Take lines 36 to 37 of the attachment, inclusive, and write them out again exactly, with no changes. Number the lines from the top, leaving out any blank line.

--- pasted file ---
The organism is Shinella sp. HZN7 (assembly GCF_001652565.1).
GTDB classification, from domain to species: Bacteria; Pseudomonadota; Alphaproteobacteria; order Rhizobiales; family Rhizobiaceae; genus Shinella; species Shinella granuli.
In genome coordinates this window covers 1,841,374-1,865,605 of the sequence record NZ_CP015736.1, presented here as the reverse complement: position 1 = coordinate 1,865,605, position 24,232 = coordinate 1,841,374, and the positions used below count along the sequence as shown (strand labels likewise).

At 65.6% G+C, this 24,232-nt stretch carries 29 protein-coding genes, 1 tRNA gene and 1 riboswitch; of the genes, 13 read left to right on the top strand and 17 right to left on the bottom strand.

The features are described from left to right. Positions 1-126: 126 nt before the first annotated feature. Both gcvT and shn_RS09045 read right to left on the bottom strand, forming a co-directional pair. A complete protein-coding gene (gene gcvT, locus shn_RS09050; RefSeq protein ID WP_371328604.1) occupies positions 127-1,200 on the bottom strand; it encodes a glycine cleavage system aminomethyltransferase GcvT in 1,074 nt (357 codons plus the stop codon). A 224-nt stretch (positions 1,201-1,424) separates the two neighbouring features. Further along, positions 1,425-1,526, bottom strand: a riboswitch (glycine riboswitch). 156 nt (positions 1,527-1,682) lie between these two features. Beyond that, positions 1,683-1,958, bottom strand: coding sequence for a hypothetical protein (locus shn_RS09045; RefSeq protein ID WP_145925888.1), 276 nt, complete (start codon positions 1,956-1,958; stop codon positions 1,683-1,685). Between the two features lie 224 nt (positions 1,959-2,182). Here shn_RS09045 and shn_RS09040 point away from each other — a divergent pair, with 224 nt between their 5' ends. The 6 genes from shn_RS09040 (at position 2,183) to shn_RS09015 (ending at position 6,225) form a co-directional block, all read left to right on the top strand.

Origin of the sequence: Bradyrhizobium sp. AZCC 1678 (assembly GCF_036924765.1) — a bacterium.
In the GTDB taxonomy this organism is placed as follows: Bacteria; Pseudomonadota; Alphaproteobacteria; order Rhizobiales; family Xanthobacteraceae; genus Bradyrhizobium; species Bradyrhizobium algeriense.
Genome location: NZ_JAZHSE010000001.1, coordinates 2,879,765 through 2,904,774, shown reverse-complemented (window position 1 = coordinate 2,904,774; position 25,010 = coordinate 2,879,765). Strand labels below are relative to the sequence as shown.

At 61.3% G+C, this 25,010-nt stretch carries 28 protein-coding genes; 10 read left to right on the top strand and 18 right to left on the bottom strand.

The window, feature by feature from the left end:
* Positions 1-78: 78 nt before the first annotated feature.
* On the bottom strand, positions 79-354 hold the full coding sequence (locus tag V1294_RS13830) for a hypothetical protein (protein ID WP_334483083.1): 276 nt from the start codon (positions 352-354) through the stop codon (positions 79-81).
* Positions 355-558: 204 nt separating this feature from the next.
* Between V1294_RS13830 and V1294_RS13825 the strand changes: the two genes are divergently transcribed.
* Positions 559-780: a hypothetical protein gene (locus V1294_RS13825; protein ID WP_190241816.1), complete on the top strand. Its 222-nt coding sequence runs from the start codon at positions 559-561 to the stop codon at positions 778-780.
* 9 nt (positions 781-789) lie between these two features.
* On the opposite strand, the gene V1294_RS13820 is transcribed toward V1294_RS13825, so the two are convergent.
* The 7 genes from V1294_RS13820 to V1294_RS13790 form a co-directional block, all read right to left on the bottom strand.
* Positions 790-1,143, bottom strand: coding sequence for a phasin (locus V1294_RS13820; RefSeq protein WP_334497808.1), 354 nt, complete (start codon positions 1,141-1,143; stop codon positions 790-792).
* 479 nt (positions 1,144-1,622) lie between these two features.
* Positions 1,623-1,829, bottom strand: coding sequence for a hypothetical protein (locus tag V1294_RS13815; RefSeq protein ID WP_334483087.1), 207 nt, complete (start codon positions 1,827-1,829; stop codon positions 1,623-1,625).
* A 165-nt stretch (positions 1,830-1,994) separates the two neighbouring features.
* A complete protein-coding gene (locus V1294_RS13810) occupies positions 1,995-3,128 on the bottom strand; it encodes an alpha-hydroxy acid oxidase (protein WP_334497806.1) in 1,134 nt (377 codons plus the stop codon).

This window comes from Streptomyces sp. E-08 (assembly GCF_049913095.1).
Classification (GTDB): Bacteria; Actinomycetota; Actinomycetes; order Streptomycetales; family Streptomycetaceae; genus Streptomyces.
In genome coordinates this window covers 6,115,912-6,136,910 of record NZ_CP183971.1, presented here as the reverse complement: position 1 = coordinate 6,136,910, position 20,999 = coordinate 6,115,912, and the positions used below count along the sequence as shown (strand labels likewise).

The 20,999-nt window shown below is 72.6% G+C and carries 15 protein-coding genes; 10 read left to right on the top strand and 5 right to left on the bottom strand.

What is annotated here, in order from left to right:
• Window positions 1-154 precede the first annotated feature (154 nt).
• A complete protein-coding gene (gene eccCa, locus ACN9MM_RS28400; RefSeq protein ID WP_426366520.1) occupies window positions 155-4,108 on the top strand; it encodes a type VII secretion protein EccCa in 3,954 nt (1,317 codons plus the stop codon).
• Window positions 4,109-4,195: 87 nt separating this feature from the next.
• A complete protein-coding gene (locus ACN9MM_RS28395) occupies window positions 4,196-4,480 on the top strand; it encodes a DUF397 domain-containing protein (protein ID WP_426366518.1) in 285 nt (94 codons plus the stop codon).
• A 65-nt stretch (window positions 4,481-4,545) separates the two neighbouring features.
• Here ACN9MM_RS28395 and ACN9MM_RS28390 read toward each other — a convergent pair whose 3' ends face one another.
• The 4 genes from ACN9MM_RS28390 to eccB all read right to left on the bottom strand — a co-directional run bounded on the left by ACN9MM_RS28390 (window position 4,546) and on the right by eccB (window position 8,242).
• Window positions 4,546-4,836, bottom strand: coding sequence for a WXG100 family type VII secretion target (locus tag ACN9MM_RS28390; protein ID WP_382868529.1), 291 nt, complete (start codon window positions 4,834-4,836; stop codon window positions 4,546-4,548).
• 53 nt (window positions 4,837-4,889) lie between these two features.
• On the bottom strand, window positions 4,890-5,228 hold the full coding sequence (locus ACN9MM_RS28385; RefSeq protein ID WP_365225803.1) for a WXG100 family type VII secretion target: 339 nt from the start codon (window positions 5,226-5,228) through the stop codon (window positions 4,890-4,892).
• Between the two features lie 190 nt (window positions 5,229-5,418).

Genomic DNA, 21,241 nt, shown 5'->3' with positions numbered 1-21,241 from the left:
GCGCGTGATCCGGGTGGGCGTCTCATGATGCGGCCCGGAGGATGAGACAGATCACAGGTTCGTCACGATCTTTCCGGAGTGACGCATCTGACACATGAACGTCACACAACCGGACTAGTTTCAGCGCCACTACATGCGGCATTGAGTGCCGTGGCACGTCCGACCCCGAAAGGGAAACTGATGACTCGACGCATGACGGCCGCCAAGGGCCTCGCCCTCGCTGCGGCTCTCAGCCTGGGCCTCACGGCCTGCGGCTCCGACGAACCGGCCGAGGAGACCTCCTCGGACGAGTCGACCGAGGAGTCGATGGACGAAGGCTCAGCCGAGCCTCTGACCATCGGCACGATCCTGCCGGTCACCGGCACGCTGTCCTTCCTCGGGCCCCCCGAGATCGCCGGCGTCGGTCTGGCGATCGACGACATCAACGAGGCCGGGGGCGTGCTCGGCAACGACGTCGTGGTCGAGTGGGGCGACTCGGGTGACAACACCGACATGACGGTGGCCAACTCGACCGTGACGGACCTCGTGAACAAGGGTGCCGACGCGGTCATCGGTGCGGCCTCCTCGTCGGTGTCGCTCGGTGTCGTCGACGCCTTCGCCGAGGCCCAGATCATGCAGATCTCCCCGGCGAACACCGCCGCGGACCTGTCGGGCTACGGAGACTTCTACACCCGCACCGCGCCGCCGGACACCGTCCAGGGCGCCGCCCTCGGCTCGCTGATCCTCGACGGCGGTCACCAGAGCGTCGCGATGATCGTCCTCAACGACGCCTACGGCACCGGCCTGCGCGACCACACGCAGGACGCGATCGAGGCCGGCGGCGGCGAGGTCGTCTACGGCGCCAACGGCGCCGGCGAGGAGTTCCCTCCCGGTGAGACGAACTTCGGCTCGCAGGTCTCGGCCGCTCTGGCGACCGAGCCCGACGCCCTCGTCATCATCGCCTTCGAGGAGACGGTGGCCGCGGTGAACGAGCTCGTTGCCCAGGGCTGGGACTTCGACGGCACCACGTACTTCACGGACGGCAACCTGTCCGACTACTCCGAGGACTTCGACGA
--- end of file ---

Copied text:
• Window positions 4,546-4,836, bottom strand: coding sequence for a WXG100 family type VII secretion target (locus tag ACN9MM_RS28390; protein ID WP_382868529.1), 291 nt, complete (start codon window positions 4,834-4,836; stop codon window positions 4,546-4,548).
• 53 nt (window positions 4,837-4,889) lie between these two features.